Kazandjian’s collectors span the globe and his work has been shown widely in Europe U.S., Canada and Japan both in public institutions such as The Brooklyn Museum, New-York, Musée de l’Athénée, Geneva, Bibliothèque Nationale, Paris, Musée du Surréalisme, Melun, Sursock Museum, Beirut and private galleries such as Galerie Jeanne, Munich, Galerie d’Orsay, Boston and Galerie Furstenberg, Paris. The artist currently lives and works in Venice, California. In describing his painted work, Kazandjian writes, "To me, painting came from the recognition that nothing is eternal. My works have a common point: a representation born from the duality of what is internal and external to man. When I conceal some segments of the painted surface or when I reveal it in part with screens, I bring into play the concepts of reality and illusion. The use of repeated figures is a challenge to transcend reality.”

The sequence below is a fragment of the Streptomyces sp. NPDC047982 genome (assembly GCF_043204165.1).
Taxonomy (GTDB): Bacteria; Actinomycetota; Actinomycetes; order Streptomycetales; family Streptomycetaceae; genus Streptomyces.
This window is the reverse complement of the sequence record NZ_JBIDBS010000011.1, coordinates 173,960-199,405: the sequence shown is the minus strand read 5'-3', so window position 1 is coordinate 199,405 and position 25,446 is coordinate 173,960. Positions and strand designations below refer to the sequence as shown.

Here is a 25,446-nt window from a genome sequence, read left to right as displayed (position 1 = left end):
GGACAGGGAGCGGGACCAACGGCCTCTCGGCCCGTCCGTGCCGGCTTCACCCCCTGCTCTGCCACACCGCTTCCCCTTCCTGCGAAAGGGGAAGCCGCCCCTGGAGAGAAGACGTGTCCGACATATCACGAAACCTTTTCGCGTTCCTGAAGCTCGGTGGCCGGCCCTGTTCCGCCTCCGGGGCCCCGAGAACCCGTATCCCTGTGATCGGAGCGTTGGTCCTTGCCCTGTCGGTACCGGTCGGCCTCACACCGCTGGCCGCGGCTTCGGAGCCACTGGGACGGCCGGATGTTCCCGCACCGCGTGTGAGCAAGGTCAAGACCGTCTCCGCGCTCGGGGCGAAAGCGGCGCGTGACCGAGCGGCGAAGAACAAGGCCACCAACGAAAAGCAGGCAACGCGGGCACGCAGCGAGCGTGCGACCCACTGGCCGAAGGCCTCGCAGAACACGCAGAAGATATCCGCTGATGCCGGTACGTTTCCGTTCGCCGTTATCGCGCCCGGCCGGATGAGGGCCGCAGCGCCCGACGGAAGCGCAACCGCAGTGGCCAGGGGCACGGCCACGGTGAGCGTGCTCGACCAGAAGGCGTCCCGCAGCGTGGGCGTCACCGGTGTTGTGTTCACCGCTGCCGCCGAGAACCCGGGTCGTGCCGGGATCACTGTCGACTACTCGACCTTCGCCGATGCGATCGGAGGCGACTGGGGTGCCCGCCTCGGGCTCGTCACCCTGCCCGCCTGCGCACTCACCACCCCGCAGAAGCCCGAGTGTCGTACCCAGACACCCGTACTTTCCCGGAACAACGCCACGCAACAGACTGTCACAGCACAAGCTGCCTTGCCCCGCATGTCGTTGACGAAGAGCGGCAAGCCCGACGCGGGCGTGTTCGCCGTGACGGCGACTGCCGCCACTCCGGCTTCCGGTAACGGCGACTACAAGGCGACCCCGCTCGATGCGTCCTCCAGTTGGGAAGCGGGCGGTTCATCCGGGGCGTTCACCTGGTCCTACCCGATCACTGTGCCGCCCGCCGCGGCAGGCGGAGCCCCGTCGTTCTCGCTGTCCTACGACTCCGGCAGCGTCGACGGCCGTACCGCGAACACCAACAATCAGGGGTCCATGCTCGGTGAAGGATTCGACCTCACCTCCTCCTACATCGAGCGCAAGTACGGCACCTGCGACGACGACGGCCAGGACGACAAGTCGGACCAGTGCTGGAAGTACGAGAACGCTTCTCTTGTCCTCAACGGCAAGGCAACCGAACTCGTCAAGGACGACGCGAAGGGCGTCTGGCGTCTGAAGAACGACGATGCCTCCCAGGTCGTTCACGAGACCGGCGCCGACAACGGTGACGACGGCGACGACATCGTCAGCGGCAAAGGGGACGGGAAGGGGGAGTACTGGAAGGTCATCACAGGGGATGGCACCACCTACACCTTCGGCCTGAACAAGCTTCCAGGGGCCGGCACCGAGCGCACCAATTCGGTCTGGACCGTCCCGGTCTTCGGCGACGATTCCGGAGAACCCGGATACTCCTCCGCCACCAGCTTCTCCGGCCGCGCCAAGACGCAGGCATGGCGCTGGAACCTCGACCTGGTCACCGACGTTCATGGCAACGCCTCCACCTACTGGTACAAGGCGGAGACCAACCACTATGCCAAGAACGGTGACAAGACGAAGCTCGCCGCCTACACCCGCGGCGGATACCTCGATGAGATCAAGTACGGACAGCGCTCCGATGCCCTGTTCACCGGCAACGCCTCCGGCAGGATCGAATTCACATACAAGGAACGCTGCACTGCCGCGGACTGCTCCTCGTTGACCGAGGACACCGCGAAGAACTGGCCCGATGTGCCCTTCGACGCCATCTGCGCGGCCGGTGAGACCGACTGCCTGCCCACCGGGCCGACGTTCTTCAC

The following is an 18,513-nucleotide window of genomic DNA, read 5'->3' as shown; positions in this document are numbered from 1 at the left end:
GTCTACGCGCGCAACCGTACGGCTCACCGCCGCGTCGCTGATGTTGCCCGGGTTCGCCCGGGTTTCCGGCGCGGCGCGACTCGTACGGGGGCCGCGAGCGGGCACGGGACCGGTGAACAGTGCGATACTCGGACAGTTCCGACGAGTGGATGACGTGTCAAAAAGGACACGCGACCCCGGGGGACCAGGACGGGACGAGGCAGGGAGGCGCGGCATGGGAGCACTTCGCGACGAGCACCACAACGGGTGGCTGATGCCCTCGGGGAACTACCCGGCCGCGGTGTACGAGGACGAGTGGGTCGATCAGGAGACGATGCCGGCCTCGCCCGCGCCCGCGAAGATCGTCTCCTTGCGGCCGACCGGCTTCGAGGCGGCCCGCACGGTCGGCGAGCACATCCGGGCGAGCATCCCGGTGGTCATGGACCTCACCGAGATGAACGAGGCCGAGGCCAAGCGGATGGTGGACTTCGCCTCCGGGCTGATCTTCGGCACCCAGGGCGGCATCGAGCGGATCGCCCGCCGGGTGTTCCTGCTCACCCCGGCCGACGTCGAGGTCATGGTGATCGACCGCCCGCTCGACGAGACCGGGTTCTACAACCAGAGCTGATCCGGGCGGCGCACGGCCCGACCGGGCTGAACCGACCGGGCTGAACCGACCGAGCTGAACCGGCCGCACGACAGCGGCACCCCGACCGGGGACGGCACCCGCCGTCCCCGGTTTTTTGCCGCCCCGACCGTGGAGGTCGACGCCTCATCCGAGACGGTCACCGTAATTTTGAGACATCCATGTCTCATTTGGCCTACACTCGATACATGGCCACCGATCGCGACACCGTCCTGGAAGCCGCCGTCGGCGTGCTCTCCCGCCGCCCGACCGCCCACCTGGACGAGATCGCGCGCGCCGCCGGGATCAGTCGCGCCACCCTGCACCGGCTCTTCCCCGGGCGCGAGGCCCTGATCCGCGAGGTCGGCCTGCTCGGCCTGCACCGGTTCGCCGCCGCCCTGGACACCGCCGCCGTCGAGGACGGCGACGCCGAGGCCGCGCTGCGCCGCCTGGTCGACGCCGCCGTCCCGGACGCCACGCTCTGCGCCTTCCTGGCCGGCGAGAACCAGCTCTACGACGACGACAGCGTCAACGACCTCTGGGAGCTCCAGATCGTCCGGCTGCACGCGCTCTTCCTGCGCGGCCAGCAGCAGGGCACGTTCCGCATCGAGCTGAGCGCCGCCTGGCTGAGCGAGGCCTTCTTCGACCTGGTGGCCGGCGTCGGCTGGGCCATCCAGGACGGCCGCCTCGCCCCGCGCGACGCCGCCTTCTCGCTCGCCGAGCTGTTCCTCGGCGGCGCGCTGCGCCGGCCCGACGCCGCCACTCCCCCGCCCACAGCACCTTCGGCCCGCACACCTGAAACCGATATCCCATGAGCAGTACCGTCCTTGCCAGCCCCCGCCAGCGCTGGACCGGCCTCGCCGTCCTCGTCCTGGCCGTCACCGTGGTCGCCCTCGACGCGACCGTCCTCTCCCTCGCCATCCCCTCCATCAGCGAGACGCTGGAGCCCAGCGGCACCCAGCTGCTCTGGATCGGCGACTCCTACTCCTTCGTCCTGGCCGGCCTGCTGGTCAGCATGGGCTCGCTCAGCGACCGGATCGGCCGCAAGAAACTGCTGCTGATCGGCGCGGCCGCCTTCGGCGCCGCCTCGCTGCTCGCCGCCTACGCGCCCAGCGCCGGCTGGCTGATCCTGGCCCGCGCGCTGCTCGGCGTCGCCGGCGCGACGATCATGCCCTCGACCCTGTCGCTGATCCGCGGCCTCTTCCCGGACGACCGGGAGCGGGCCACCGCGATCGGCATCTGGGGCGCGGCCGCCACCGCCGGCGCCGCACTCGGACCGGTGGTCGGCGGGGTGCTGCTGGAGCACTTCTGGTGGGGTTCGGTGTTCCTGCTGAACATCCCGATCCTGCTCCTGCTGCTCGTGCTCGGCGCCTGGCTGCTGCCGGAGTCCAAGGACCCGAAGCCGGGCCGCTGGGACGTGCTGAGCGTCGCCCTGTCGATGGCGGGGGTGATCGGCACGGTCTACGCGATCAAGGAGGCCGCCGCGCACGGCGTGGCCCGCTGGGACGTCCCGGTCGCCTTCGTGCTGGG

At the beginning of 2002, Jean Kazandjian began his etching venture with Gary Eisenberg. Working at Eisenberg's studio, Kazandjian produced a total of 16 works, the most recent of which was completed in February 2003.
At the end of 2003, I was no longer able to continue my studio activities. Jean had started working on this plate, which we never completed. It showed great promise...
And here is a drawing that he did right from his head, no photograph, no horse in front of him - in a matter of minutes!
Jean Kazandjian recently had a solo show at Galerie Anais in Los Angeles, at Bergamot Station. Portions of the above information are from the Galerie Anais press release for this
Essay from Vasken's website, which you will want to visit, at www.vaskenm.com